But Castelo das Pedras's resident DJ — DJ Phabyo — argues that it's more of a protest song than anything else.

"Proibidão is a way of speaking out about the problems in the favela," he says. "It's protesting in a song form, but it's not about causing problems. It's about highlighting the issues that are happening right now in the favelas. It has a consciousness. In truth, there's discrimination against funk. The same thing happened with samba and look at it today."

One frequenter to these underground funk balls tells a different story. "These balls are all bankrolled by drug trafficking," says "J.R.," a partygoer who did not want to use his real name.

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"The balls run by the Comando Vermelho are more organized. Outside the area where the ball takes place is completely surrounded by their guys, all armed to the teeth with AK-47s, M-16s and grenades, but weapons are totally forbidden inside," he says, adding, "It's not the case with the balls run by the rival gang [such as] the Terceiro Comando, which is mainly made up of kids who are only 14, 15 and 16 years old. There you have guys carrying weapons inside as well."

And in these balls, the gangs have a marketing ploy: free drugs.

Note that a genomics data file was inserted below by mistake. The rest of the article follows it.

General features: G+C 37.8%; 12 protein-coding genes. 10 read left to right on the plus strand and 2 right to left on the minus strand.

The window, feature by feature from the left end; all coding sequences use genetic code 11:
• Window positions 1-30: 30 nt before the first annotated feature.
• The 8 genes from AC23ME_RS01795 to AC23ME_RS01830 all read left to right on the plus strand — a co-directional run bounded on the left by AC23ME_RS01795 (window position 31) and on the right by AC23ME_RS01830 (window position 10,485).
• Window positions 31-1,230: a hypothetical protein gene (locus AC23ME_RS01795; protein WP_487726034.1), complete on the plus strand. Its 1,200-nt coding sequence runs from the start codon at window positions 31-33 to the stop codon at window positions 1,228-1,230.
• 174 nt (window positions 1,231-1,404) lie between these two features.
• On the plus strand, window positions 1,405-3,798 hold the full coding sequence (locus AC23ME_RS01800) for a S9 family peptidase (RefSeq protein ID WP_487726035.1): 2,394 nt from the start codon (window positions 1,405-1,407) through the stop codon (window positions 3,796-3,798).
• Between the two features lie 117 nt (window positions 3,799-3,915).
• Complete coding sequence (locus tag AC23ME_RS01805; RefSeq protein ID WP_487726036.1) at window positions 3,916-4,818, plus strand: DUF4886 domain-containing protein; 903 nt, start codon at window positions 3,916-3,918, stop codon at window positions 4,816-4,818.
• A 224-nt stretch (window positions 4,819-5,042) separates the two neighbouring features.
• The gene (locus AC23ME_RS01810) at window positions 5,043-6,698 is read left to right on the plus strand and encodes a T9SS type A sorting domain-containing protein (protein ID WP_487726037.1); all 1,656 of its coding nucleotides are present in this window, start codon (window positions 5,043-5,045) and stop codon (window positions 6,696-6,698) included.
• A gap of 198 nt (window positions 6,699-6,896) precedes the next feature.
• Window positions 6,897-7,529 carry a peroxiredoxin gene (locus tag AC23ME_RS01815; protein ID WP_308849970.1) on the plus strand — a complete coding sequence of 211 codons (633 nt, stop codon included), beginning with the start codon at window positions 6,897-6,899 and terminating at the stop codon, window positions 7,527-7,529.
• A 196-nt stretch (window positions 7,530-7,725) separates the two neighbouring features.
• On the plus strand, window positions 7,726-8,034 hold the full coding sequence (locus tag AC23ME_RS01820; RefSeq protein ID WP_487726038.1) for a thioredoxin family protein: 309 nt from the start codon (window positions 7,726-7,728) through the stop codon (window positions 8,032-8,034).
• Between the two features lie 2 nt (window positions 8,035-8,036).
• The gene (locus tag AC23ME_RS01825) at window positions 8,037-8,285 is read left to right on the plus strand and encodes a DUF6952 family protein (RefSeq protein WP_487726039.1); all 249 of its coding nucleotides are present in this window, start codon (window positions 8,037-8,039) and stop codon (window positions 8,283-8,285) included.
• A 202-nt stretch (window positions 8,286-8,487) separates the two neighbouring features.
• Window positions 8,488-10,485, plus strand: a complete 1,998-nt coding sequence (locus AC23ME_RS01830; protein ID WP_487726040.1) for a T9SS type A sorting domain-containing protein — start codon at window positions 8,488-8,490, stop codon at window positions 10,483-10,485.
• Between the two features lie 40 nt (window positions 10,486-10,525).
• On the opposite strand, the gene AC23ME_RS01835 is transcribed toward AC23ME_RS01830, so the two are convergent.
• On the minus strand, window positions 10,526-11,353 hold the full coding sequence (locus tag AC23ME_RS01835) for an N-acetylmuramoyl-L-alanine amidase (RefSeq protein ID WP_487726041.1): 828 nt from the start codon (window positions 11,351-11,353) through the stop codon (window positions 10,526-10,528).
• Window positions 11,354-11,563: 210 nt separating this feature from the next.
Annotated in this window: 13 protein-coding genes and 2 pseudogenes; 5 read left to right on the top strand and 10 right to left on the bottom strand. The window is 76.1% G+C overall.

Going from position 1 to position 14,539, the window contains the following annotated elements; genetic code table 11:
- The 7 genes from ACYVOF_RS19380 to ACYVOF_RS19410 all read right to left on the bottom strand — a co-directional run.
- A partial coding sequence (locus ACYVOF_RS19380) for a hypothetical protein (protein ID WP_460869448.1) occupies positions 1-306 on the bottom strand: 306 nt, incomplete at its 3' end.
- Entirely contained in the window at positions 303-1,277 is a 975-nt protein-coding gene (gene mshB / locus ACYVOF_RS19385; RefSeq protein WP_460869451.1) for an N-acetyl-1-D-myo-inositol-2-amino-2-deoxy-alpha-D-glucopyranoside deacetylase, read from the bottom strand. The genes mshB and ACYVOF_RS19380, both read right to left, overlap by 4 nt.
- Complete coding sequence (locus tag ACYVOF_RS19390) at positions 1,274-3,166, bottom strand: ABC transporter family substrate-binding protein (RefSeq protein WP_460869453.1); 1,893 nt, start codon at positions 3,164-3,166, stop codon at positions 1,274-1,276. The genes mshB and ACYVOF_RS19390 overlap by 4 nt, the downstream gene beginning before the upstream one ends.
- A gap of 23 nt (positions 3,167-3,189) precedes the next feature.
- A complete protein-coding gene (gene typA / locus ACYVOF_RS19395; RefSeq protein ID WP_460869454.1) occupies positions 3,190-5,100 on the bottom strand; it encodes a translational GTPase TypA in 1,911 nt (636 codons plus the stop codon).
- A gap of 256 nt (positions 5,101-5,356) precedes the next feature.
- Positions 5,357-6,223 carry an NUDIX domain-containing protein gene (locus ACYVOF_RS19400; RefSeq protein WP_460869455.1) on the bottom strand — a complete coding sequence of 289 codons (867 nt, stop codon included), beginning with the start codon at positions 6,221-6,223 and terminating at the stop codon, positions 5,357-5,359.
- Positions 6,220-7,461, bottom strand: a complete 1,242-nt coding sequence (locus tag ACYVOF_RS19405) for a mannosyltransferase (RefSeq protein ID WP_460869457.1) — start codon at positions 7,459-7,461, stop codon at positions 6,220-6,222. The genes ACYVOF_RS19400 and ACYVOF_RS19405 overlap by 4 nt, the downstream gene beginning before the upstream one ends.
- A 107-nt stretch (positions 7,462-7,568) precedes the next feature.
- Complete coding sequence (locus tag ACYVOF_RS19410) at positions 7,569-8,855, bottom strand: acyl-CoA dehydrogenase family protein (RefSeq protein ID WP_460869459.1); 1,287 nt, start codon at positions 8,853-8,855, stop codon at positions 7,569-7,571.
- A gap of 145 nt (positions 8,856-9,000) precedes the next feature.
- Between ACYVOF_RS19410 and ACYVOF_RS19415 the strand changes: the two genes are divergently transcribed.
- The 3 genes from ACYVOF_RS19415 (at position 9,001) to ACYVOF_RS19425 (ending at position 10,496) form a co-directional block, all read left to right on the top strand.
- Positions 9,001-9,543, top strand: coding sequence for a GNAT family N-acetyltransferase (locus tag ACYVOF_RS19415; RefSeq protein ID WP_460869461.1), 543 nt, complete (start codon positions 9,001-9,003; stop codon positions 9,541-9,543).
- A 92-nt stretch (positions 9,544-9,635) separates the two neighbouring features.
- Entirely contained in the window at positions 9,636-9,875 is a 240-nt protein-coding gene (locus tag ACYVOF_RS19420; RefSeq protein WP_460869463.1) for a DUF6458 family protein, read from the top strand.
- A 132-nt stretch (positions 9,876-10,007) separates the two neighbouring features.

"It's all about the drugs," J.R. says. "Indoors there are 'drug markets,' tables with lines of cocaine — all for free — and guys shouting out their orders: 'Black or white!,' marijuana or cocaine. It's a kind of goodwill effort on the part of the traffickers."

And along with the drugs and the weapons, exploitation of young girls also is part of the scene.

"You see girls as young as 10 years old drugging themselves at these parties and offering themselves to the big drug dealers as a way of getting security," J.R. says. "And not just the young girls but also rich girls from Rio's southern zone as well, who are totally addicted to coke."

Amid the Chaos, Pockets of Family Fun

Despite the riotous scenes of the illegal balls, funk carioca has been gaining steam since it successfully crossed over into the mainstream.

In the Rocinha favela complex, the largest and most famous shantytown in all of Brazil, funk matinees are held every Sunday in the local dancehall, Emoções. It's a way of turning the funk ball into a family affair, with parents invited to come and participate.

Carlinhos Santos Roque has been organizing these family-orientated funk parties for a few years.

"Here it's calm. No one will mess with you, as it's protected," Carlinhos says, referring to the gangs that control the favela. "People come here to Rocinha from all over the place, even players from the national soccer team like Ronaldinho. It's important because it makes the community safer."

Critics disagree on what funk carioca really represents for Brazilians' self-image. Some dispute how a heavy beat or a lewd lyric can really change a community for the better, but those actually living in the favelas claim that through funk their voices are being heard.

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"Funk came out of the poor communities, just like rap and hip-hop," Carlinhos says. "Poorer people usually make their way out of the ghetto through sport, music or even something illegal. Funk is just one opportunity for people to make something of themselves through music."